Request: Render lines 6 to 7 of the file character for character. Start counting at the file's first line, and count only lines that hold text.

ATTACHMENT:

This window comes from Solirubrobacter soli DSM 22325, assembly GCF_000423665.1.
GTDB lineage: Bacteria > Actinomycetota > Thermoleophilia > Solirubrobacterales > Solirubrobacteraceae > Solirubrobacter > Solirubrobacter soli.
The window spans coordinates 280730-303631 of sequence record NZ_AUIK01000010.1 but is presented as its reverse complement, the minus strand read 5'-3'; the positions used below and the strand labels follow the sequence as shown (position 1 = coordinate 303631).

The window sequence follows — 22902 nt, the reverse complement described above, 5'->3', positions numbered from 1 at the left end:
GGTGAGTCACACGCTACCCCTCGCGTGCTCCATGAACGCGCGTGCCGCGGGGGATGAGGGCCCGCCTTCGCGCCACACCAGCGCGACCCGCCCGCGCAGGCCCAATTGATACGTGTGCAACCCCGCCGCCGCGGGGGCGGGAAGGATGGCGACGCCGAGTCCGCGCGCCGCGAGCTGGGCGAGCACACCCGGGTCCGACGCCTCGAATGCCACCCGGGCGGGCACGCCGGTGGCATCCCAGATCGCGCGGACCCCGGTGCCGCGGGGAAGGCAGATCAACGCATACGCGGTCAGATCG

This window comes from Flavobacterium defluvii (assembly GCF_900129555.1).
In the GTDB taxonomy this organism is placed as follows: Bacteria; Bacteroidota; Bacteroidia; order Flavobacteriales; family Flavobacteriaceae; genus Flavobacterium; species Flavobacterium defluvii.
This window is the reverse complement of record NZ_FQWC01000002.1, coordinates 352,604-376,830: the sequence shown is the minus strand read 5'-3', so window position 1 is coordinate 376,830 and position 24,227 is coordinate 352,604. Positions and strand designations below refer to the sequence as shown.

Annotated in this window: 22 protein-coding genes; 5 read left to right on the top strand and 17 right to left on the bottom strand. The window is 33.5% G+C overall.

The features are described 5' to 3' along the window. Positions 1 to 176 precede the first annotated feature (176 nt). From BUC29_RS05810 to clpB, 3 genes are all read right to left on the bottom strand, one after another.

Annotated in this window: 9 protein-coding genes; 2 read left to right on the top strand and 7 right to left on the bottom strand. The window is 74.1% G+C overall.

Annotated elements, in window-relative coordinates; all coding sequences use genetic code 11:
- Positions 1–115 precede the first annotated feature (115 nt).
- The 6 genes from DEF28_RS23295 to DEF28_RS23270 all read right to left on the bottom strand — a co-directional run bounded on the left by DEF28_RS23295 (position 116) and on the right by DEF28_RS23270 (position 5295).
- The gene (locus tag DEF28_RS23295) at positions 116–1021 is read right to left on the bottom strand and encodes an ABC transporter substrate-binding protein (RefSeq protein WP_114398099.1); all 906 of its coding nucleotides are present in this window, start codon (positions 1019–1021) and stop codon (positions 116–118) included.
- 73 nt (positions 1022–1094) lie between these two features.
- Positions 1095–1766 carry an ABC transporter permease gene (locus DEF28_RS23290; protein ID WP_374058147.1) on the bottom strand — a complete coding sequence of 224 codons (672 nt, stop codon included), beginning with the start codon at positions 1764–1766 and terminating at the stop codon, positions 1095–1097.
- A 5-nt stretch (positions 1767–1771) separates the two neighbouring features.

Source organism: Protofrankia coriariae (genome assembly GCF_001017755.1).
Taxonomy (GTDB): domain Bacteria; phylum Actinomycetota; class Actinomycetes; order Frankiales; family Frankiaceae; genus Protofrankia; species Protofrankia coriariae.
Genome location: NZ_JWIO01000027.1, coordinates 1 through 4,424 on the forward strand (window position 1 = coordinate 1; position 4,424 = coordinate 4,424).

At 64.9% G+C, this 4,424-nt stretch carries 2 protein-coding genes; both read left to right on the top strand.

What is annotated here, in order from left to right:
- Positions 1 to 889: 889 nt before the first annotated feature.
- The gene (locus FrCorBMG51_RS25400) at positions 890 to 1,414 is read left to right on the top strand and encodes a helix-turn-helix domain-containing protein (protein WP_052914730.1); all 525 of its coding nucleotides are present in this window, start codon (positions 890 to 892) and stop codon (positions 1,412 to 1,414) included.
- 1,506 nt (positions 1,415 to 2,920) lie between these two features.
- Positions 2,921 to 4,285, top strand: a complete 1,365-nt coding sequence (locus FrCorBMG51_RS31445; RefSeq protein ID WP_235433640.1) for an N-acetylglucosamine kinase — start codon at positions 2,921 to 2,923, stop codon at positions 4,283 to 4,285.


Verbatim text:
This window comes from Flavobacterium defluvii (assembly GCF_900129555.1).
In the GTDB taxonomy this organism is placed as follows: Bacteria; Bacteroidota; Bacteroidia; order Flavobacteriales; family Flavobacteriaceae; genus Flavobacterium; species Flavobacterium defluvii.